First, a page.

DUTCH POETRY AND ENGLISH
little consideration to that other, possibly repressed, side, covering a wide variety of inhibitions — the true Bilderdijk, as likely as not? Might we not through psychology learn something of value about the philosophical doubter, the Jansenist sympathizer, the sensualist and writer of erotic verses, the man who could make the passionate avowal: "Ik kan niet leven buiten eene vrouw"? More perhaps we do not need to know. Already there is enough to unmask the continuous rebel against restriction and convention, the constant seeker after spiritual freedom; and, I believe, beneath the trained Classicist, all the elements that might go towards the making of an even greater Romanticist...
Professor Vaughan affects a rather naïve suprise, it seems to me, when he writes of Bilderdijk that "it is something of a shock to find that he also turned his head to the romantic Ossian .1 Apart from the ineluctable force of that great vogue, this is to overlook too much the fact that already he had composed a great many poetical romances. 2 For these he had drawn upon the widest sources possible — Oriental, Indian, Swedish, Frankish, German, in making two translations from Bürger, and (following Herder) even from Laplandish. His English period commenced in 1795, when he followed Willem V into exile; for, though only two of the ten years spent out of Holland were passed in London, it was these, undoubtedly, that had the most formative value of all. Their momentum, it is obvious, carried right through the far longer Brunswick period, and during the full decade were produced the voluminous translations from "Ossian" and at least fifty other translations from English, chiefly from Percy's "Reliques". It is a fascinating sort of metamorphosis; and even Ten Brink, who otherwise makes much allowance for the influence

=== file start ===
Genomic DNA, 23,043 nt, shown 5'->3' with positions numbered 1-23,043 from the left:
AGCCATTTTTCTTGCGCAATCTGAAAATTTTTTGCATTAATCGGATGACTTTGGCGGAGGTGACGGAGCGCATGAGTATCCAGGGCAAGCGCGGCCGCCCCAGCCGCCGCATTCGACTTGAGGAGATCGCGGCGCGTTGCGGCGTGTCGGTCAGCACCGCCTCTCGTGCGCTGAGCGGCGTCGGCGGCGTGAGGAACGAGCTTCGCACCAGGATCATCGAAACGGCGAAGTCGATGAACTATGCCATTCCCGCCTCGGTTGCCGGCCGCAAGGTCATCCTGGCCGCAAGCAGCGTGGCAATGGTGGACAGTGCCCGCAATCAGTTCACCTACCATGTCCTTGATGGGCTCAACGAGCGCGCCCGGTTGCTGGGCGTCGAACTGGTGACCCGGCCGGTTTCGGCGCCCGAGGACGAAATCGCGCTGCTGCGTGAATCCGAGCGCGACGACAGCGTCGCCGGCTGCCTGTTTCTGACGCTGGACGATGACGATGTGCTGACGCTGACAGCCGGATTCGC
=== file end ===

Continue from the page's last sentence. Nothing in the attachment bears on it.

1 "The Romantic Revolt" — "Periods of European Literature," Vol. X, p. 475.
2 The following is a list of them: — "Olinde en Theodoor" (1785), "Elius" (1786), "Ahacha" (1788), "Yrwin en Vreedebag" (1788), "Ada" (1790), "Bertha" (1792), "Katharina Herman" (1793), "Roosjen" (1794), "De Indiaansche Maagdenroover" (1794), "De Vrouwen van Wijnsberg" (1794).